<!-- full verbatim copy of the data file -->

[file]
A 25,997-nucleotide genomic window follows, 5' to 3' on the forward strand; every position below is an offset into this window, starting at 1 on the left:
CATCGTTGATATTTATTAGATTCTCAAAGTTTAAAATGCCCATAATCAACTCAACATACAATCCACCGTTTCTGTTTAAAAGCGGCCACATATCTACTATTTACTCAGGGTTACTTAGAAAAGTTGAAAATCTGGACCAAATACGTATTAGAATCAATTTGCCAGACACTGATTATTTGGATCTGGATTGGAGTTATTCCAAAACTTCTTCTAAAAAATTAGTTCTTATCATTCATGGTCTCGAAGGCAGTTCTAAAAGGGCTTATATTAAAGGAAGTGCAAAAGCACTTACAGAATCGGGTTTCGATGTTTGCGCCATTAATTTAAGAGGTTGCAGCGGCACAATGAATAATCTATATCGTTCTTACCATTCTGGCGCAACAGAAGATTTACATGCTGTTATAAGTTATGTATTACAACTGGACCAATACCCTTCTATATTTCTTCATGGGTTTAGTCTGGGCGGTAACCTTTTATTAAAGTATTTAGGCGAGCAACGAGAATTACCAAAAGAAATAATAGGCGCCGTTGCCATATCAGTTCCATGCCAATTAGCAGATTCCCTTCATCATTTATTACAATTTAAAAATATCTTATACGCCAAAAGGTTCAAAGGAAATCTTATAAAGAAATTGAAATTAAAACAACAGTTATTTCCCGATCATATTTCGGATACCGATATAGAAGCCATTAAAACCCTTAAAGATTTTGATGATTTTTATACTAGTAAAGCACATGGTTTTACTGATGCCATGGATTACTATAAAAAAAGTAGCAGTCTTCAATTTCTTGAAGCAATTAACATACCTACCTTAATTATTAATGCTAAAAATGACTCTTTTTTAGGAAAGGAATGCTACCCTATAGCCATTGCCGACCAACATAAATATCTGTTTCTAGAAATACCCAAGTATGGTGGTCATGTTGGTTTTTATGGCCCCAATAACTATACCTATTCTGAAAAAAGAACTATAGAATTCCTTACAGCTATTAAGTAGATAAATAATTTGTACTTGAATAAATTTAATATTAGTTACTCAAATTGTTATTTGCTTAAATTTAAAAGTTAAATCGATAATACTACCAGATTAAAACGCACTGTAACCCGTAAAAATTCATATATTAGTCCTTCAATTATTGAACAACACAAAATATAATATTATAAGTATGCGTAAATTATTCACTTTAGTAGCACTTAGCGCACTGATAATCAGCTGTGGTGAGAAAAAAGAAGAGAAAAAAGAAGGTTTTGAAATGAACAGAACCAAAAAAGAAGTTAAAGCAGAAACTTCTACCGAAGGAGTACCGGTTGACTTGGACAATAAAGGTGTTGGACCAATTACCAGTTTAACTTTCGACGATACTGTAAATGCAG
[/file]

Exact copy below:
A 25,997-nucleotide genomic window follows, 5' to 3' on the forward strand; every position below is an offset into this window, starting at 1 on the left:
CATCGTTGATATTTATTAGATTCTCAAAGTTTAAAATGCCCATAATCAACTCAACATACAATCCACCGTTTCTGTTTAAAAGCGGCCACATATCTACTATTTACTCAGGGTTACTTAGAAAAGTTGAAAATCTGGACCAAATACGTATTAGAATCAATTTGCCAGACACTGATTATTTGGATCTGGATTGGAGTTATTCCAAAACTTCTTCTAAAAAATTAGTTCTTATCATTCATGGTCTCGAAGGCAGTTCTAAAAGGGCTTATATTAAAGGAAGTGCAAAAGCACTTACAGAATCGGGTTTCGATGTTTGCGCCATTAATTTAAGAGGTTGCAGCGGCACAATGAATAATCTATATCGTTCTTACCATTCTGGCGCAACAGAAGATTTACATGCTGTTATAAGTTATGTATTACAACTGGACCAATACCCTTCTATATTTCTTCATGGGTTTAGTCTGGGCGGTAACCTTTTATTAAAGTATTTAGGCGAGCAACGAGAATTACCAAAAGAAATAATAGGCGCCGTTGCCATATCAGTTCCATGCCAATTAGCAGATTCCCTTCATCATTTATTACAATTTAAAAATATCTTATACGCCAAAAGGTTCAAAGGAAATCTTATAAAGAAATTGAAATTAAAACAACAGTTATTTCCCGATCATATTTCGGATACCGATATAGAAGCCATTAAAACCCTTAAAGATTTTGATGATTTTTATACTAGTAAAGCACATGGTTTTACTGATGCCATGGATTACTATAAAAAAAGTAGCAGTCTTCAATTTCTTGAAGCAATTAACATACCTACCTTAATTATTAATGCTAAAAATGACTCTTTTTTAGGAAAGGAATGCTACCCTATAGCCATTGCCGACCAACATAAATATCTGTTTCTAGAAATACCCAAGTATGGTGGTCATGTTGGTTTTTATGGCCCCAATAACTATACCTATTCTGAAAAAAGAACTATAGAATTCCTTACAGCTATTAAGTAGATAAATAATTTGTACTTGAATAAATTTAATATTAGTTACTCAAATTGTTATTTGCTTAAATTTAAAAGTTAAATCGATAATACTACCAGATTAAAACGCACTGTAACCCGTAAAAATTCATATATTAGTCCTTCAATTATTGAACAACACAAAATATAATATTATAAGTATGCGTAAATTATTCACTTTAGTAGCACTTAGCGCACTGATAATCAGCTGTGGTGAGAAAAAAGAAGAGAAAAAAGAAGGTTTTGAAATGAACAGAACCAAAAAAGAAGTTAAAGCAGAAACTTCTACCGAAGGAGTACCGGTTGACTTGGACAATAAAGGTGTTGGACCAATTACCAGTTTAACTTTCGACGATACTGTAAATGCAG